In 1960, a large group of blacks in Sharpeville near Vereeniging in Transvaal began a protest and refused to carry their passes. The government declared a state of emergency. On 21 March, ANC’s rivals the Pan African Congress organised a protest march. Vereeniging was the march’s emotive choice: it was the site of the treaty which ended the Anglo-Boer War in 1902. After a hostile protest, nervous police opened fire on the crowd. Somewhere between 50 and 75 of the police opened fire. With emergency services slow to arrive, 69 people were killed and another 187 people were wounded.

Though it wasn’t their march, Sharpeville was a profound influence on the ANC and Mandela. They both lost their pacifism and formed the military wing of the ANC known as Umkhonto we Sizwe (“Spear of the Nation” and abbreviated as MK) in 1961. Mandela was arrested in 1962 and sentenced to five years' imprisonment with hard labour. In 1963 Mandela was brought back to stand trial for plotting to overthrow the government by violence. His statement from the dock received considerable international publicity.

On 12 June 1964, he was sentenced to life imprisonment. From 1964 to 1982, he was held at the forbidding Robben Island Prison, 12kms off Cape Town with the party’s leadership. In 1982 he was moved to the low security prison at Pollsmoor on the mainland. Mandela’s ability to make friends with prisoners and jailers alike became legendary. Despite the greater comfort of Pollsmoor, the transition distressed Mandela because of the loss of camaraderie and vibrant intellectual and cultural life the party’s leaders established on the island.

As the years of his sentence grew, so did his international reputation. “Free Nelson Mandela” became a catchcry. In 1983, the British ska band The Special’s Jerry Dammer turned catchcry into a hit single “Nelson Mandela”. The lyrics “I say Free Nelson Mandela/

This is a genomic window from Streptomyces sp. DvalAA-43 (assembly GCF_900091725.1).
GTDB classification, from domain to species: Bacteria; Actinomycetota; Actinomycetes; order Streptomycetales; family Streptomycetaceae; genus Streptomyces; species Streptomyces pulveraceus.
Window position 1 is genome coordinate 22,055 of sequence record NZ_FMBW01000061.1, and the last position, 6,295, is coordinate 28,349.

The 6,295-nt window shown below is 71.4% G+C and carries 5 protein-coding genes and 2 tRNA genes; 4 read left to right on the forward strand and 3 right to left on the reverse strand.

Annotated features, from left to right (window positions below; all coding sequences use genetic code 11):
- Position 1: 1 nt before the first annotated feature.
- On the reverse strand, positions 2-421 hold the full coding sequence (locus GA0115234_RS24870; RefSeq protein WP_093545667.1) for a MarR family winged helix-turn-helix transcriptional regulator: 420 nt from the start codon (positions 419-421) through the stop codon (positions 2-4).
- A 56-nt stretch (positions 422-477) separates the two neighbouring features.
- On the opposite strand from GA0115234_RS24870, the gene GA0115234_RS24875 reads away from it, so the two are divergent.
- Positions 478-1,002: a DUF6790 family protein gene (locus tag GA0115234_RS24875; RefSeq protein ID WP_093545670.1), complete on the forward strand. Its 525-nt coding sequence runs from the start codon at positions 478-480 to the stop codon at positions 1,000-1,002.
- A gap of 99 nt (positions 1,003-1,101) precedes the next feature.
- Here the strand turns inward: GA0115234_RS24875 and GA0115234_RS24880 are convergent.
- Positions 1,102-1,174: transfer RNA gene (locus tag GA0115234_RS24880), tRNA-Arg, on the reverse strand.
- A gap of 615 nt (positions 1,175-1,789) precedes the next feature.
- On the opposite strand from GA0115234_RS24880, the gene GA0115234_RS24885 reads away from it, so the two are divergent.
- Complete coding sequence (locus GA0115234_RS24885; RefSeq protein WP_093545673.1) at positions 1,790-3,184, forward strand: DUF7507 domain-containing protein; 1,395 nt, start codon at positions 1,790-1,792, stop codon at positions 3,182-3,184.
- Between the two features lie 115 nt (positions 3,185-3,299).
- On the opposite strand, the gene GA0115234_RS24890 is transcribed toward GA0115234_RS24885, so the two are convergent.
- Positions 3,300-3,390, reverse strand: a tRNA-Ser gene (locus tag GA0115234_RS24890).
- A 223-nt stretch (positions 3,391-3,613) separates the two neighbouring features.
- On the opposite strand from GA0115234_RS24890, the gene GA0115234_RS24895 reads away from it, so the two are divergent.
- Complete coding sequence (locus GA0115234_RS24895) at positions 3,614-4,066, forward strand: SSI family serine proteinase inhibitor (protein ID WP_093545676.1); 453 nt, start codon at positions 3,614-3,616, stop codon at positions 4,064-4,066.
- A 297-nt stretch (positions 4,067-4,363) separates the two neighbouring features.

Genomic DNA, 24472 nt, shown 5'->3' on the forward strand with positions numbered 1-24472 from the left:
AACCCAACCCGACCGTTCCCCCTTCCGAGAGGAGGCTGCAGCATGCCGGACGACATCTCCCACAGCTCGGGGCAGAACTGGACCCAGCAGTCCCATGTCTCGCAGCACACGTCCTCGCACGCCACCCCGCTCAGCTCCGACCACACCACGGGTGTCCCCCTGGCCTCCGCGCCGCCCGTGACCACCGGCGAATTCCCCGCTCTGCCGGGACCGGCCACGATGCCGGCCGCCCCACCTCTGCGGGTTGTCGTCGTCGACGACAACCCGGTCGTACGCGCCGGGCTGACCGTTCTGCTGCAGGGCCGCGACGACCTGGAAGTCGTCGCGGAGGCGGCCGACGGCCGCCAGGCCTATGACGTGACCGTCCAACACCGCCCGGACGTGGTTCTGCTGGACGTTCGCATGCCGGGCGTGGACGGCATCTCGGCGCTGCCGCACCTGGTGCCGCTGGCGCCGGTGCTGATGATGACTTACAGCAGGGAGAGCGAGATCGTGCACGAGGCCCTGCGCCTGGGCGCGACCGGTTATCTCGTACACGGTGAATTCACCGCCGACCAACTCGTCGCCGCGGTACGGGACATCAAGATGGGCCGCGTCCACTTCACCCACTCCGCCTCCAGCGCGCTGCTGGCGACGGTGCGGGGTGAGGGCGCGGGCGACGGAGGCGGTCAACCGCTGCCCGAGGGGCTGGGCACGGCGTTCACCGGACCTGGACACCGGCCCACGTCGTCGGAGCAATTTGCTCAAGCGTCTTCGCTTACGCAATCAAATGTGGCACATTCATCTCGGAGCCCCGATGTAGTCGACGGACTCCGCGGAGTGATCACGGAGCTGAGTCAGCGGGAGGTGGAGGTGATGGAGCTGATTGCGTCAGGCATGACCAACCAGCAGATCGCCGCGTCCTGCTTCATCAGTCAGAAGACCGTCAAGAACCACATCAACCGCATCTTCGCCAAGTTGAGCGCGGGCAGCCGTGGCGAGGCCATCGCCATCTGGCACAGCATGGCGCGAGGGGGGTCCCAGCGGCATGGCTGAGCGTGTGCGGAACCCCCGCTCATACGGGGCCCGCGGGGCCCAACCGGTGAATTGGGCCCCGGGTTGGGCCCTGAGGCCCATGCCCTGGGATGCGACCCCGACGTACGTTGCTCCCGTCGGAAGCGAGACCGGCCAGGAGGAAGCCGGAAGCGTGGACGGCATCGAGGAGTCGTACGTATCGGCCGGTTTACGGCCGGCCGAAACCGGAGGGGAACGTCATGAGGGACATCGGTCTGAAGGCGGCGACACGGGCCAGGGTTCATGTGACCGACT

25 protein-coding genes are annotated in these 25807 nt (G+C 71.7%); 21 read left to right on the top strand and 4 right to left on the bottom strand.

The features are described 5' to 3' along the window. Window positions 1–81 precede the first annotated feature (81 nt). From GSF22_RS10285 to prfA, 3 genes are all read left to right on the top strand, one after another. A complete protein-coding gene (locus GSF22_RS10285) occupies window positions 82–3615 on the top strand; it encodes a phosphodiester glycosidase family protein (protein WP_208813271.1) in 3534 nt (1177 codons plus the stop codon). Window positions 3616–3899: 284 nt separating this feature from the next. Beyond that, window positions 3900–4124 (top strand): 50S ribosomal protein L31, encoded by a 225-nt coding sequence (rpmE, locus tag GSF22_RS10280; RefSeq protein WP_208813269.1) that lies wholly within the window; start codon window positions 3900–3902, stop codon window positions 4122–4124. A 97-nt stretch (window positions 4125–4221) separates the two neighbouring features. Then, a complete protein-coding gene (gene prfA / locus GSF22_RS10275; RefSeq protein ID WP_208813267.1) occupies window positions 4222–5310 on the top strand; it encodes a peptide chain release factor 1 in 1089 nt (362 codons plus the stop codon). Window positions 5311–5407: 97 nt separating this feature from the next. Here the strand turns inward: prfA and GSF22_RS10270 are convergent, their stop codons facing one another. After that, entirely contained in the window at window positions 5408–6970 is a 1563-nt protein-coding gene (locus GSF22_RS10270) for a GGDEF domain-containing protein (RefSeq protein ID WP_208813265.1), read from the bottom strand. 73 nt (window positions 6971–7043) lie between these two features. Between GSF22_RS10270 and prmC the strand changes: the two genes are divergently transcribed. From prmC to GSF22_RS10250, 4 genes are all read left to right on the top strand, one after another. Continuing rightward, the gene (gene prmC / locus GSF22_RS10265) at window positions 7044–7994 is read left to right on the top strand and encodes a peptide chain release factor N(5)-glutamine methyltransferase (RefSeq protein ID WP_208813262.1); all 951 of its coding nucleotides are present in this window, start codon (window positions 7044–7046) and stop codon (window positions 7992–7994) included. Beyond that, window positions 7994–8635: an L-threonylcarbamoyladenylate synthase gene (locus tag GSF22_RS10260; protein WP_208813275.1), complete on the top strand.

I'm begging you/Free Nelson Mandela” sunk into the Western public conscience as a guilty meme. In February 1985 National Party President P.W. Botha offered Mandela conditional release in return for renouncing armed struggle. Mandela responded "What freedom am I being offered while the organisation of the people remains banned? Only free men can negotiate. A prisoner cannot enter into contracts”. New President F.W. de Klerk finally released him unconditionally on 11 February 1990 after 28 years of imprisonment.

After his release from prison, Mandela emerged as the world's most significant moral leader since Mahatma Gandhi. He shared the Nobel Peace Prize with de Klerk in 1993. A year later, Mandela won outright power with the ANC winning the election with 63 percent of the vote. Mandela orchestrated a successful transition to black rule with the much-feared right-wing white rebellion never coming to fruition. Mandela endeared himself to the white population by encouraging the nation to get behind the Springboks in the 1995 World Cup. It didn’t hurt his cause that South Africa won the tournament. Mandela retired to world acclaim in 1999 and has since been a prestigious ambassador for South Africa, black Africa, black and humanitarian causes.

In the year he won election in 1994, he also published his much anticipated autobiography "A Long Walk to Freedom". In one episode of the book Mandela recalled a visit to London with his fellow anti-Apartheid campaigner Oliver Tambo. "When we saw the statue of General Smuts near Westminster Abbey, Oliver and I joked that perhaps someday there would be a statue of us in its stead," he wrote. Instead he now stands unveiled next to Smuts in the pantheon of British-endorsed greats.